So what can you do?
A simple solution you can do is to inject some enthusiasm into whatever topic you're talking about, or step up your enthusiastic about meeting a new person.
I'm not talking about being a kind of social cheerleader just to try to pump people with energy.
What I mean is what I call "searching for the gem."
That means actively seek something appealing, curious, fascinating, provocative, inspiring or emotionally gripping in any conversation you are having.
Be fearless about diving deeply into that "gem" with the other person.
By you sharing what your enthusiastic about with people that energy will rub off on people and actually invigorate them. They'll feel important in your eyes -- which is a profound bonding moment.
Be an excavator of "gems."
You'll be amazed what you discover about a person.
And you'll likely find that you have more in common than you could ever have imagined.
4) Palms Up
When you're talking to people do you use your pointing finger a lot?
I ask because that gestures such as using your pointing finger during conversation can be read as aggressive and off-putting.
To learn more about this, watch this TED talk by body language expert, Allan Pease,
You'll discover three different gestures you can make with your hands that each give off a different impression whether you're speaking to a group of people or just one person.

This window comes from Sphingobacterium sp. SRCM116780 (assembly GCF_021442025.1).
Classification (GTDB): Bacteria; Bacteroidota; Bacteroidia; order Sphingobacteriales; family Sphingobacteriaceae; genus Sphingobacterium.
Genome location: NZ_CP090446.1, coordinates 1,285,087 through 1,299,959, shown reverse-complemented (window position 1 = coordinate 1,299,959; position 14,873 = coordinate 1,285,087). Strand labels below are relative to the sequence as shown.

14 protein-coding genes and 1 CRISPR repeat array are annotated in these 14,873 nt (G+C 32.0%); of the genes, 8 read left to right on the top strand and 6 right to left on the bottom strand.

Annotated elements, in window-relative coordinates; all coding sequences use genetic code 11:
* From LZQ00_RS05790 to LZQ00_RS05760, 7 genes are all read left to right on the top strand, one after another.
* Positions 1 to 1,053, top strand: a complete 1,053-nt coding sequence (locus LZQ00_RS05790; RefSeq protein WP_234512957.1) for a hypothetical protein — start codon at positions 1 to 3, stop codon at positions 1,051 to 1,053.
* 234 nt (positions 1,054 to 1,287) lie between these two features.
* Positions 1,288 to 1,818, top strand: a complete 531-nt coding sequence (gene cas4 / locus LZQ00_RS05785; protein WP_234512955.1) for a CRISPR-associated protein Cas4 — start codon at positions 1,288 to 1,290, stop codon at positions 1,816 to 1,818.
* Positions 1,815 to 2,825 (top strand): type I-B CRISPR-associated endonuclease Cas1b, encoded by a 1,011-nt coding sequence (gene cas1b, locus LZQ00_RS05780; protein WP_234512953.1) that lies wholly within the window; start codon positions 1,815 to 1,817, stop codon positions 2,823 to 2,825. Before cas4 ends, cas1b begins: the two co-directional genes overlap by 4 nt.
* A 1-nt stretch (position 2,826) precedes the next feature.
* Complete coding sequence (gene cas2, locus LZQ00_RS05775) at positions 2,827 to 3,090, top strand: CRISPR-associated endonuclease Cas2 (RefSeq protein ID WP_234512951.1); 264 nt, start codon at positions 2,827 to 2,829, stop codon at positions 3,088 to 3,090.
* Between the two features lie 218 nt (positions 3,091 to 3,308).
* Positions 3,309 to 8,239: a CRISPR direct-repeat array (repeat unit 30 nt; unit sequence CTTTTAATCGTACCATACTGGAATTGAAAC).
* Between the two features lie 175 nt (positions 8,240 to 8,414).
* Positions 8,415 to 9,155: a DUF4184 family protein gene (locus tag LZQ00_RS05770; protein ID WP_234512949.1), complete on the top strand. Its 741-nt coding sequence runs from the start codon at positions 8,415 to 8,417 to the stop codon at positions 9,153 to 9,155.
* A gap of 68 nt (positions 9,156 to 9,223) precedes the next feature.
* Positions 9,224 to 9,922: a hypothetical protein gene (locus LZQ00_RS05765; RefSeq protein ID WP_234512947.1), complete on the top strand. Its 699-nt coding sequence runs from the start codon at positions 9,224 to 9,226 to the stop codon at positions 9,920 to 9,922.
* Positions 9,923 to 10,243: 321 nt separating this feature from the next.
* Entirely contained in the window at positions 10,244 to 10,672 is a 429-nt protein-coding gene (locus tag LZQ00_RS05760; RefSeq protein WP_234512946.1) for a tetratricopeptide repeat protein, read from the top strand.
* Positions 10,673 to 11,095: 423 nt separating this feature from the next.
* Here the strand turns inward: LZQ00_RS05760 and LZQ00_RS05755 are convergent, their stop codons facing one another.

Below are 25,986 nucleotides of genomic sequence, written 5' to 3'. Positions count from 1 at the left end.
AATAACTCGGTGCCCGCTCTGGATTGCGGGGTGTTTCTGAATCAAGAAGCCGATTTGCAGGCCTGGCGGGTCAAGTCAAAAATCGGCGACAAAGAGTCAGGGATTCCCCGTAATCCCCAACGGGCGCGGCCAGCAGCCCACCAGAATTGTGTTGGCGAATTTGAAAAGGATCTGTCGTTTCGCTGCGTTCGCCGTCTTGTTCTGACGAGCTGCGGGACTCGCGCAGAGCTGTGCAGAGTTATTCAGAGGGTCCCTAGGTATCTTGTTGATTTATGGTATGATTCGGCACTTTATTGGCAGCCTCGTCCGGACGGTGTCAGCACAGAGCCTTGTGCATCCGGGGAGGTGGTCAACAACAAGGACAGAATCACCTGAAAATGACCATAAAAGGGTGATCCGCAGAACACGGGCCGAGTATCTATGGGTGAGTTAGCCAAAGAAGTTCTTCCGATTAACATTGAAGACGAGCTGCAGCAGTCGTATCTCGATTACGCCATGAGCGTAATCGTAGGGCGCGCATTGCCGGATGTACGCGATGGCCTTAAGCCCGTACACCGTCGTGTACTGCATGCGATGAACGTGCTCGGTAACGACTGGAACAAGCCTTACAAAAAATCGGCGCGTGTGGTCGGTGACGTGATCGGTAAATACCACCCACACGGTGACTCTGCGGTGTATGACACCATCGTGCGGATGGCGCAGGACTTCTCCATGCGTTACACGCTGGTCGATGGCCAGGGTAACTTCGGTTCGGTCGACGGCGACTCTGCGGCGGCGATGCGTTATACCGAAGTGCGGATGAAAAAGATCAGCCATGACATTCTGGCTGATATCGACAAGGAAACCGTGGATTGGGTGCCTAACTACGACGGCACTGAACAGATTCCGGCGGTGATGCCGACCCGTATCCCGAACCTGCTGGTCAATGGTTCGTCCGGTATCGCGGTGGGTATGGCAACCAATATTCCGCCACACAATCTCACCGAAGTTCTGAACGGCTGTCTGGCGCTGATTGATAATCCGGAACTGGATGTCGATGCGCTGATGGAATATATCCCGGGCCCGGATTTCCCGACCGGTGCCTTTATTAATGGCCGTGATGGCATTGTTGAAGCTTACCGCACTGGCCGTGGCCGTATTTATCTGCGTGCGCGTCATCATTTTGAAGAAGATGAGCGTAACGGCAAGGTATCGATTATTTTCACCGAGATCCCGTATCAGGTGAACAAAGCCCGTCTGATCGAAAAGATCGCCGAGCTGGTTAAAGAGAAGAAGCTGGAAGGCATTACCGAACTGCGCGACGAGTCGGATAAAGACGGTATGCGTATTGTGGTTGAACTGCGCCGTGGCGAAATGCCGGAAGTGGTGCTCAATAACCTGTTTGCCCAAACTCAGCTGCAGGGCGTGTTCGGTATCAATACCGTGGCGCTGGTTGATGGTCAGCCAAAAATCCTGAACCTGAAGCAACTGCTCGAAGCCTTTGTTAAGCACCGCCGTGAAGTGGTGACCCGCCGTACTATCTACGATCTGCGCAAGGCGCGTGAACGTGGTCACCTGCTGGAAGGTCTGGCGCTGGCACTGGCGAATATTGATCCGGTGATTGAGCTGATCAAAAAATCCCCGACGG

One of the gestures he demonstrates create trust while the other two can be a turn off - and trust is crucial in becoming likeable.
5: Say "Me Too"
People crave safety and familiarity with each other.
It's an ancient tribal need and instinct.
Think about it a moment. If you've ever traveled abroad, you'll be thrilled to meet someone from your home area, city, state or country. Even if you'd never talk to them if you met them at home.
That's because we want to feel like we have something in common.
Research shows that saying the simple words "me too!" in response to a confession, admission or revelation in conversation will immediately bond you with someone.
They will feel that it's you and them against the world and feel a deep sense of connection and camaraderie.
Obviously, be truthful with these words to create genuine likeability.
And if you want to know a secret...
The most powerful words you can use to cause a person to like you is to say the simple words to them, "I like you."
Because of how our mirror neurons work and our need for consistency, safety and bonding, there is a wildly likely chance that they will say, "I like you too."
And actually mean it.
Even if they weren't thinking it 10 seconds earlier.
Likeability and rapport are key to all your relationship and success.
Try these practices and enjoy the results.
Best Selling Author, Emmy-Nominated Producer, Screenwriter and Entrepreneur, Adam Gilad leads a community of over 80,000 men and women on their quest to create love and a bold, inspired life. Having served as a Stanford Humanities Center Graduate Research Fellow and host of National Lampoon Radio, Adam blends a bracing mix of research, humor and global wisdom traditions to help men and women break through the habits blocking their ability to open into love and freedom.